Focus on Your Neighborhood
If you’re targeting a national market, there’s a very big audience – but also a very high level of competition. On the local level, there’s a smaller audience, but less competition. You can go to Google and test this yourself by running the following queries:
- “pizza” – 658 million results
- “pizza Chicago” – 73 million results
- “pizza bucktown” 399,000 results
So, there’s definitely a lot less volume and competition for “pizza bucktown” then “pizza Chicago”. Also consider that someone searching for ‘pizza bucktown’ has likely already made the decision to get a pizza in Bucktown, where someone searching ‘pizza Chicago” might be a tourist coming in from out of town, or looking to see all the pizza places in Chicago. It’s less likely that person is going to convert to a customer. It’s all about intent.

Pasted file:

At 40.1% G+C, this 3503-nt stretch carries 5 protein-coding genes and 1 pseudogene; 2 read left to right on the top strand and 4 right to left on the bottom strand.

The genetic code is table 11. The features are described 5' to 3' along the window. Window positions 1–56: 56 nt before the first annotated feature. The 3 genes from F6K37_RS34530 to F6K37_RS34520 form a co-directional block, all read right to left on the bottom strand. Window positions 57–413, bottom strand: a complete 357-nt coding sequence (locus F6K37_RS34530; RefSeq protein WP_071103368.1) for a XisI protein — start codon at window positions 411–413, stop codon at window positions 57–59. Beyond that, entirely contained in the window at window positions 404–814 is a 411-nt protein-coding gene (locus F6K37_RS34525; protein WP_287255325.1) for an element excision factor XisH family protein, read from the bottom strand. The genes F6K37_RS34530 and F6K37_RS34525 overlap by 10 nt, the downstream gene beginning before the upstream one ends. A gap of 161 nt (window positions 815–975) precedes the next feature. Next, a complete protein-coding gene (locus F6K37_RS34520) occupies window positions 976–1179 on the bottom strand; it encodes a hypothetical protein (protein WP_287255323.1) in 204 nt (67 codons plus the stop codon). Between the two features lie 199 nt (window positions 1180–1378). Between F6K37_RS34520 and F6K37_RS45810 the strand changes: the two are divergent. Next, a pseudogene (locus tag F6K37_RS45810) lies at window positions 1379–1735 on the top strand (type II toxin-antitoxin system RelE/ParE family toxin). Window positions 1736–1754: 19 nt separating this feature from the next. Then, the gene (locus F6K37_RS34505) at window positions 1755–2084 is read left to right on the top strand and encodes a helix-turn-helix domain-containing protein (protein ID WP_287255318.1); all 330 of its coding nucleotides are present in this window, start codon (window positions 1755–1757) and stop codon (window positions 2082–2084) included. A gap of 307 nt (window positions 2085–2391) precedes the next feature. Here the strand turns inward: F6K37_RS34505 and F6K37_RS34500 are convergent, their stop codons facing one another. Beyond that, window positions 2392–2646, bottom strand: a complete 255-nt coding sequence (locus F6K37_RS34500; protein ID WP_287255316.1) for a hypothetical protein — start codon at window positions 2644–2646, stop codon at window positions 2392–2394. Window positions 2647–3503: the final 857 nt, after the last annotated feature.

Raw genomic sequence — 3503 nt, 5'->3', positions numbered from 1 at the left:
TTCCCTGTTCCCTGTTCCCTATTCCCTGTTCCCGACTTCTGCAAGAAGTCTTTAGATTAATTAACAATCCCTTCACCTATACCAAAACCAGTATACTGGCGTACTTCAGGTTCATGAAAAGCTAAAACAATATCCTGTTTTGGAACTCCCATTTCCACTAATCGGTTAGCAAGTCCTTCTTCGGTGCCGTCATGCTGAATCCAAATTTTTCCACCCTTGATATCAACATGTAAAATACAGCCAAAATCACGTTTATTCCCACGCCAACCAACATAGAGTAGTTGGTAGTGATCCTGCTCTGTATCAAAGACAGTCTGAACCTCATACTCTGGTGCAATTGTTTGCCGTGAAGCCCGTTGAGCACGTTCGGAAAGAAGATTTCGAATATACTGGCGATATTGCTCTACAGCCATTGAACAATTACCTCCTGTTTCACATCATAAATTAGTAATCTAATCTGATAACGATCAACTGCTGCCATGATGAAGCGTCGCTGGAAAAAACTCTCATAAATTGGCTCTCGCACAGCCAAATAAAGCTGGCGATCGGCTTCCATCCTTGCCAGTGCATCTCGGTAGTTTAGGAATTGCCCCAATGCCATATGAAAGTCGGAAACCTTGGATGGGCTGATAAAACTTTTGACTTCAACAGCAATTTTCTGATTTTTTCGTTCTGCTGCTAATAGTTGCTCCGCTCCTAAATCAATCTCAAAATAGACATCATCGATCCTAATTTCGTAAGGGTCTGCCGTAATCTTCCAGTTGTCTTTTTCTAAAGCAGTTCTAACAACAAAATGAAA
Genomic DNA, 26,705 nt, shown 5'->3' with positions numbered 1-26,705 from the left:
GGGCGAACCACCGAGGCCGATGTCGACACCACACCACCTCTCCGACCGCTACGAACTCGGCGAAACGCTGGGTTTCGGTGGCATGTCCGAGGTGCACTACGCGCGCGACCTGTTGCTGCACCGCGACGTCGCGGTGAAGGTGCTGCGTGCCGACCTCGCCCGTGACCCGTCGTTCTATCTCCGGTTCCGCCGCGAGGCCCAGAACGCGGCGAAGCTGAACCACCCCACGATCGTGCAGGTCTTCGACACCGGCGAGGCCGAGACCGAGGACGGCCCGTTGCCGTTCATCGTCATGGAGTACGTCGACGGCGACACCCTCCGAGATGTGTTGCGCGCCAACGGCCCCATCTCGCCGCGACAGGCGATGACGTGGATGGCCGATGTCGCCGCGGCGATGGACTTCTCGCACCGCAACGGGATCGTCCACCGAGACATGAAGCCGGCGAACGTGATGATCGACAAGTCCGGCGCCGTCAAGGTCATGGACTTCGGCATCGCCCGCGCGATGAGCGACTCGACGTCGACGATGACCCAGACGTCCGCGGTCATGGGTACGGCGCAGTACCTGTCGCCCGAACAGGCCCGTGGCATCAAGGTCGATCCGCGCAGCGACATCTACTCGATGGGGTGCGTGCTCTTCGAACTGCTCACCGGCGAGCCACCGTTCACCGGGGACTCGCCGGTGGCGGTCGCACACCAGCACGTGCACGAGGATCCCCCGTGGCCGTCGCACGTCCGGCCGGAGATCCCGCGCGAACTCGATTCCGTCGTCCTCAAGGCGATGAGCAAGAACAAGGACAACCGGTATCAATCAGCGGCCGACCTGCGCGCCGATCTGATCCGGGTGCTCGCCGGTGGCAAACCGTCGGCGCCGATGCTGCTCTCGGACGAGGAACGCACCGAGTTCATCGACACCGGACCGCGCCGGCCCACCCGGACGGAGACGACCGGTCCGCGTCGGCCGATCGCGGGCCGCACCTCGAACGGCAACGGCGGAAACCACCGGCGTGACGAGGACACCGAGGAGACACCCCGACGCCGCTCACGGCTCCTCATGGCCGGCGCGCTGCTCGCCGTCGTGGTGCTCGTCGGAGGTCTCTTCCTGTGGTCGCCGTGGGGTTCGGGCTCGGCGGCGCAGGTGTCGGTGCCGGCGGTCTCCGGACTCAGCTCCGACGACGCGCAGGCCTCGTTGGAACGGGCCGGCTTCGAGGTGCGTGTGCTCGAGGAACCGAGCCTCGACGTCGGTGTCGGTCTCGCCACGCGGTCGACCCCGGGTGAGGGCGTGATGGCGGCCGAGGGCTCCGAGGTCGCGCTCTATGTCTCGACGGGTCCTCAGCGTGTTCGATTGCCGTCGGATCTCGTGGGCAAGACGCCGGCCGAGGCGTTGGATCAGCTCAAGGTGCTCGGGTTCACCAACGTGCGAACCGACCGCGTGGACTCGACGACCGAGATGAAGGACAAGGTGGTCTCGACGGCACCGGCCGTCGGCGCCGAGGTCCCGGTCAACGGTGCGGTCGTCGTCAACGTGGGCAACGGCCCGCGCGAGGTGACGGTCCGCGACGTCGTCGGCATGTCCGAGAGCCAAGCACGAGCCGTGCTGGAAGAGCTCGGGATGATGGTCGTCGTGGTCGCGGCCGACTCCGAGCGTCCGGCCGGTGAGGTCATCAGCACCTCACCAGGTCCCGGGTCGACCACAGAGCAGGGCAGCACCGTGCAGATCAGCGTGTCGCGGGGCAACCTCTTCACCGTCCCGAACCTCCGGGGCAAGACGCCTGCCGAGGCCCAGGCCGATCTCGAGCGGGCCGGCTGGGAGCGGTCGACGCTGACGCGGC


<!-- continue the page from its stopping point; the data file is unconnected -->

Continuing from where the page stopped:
The nature of local search means that if I search ‘pizza’ from my computer at my office – I’m going to see Wicker Park results first. Use this to your advantage. In addition to claiming your local listings, you should create local content on your website. Become the authority for pizza, SEO, real estate, whatever in Wicker Park by creating content that speaks both to your expertise and neighborhood.
There are two components to this – your landing pages, i.e. the pages that list your services; and blogging strategy. Creating local landing pages is about being relevant to broad terms – and you can learn about local landing pages on my recent blog – and blogging gives you a chance to show expertise on a regular basis that wouldn’t fall in the scope of a landing page. The blog is where you want to talk about what you’re doing in the neighborhood, what’s new with your business, what’s new in Wicker Park – show off that expertise, answer questions your customers have. Doing this consistently leads to you becoming the leader of your industry in WPB – and if you do it well enough, you could come to dominate all of Chicago!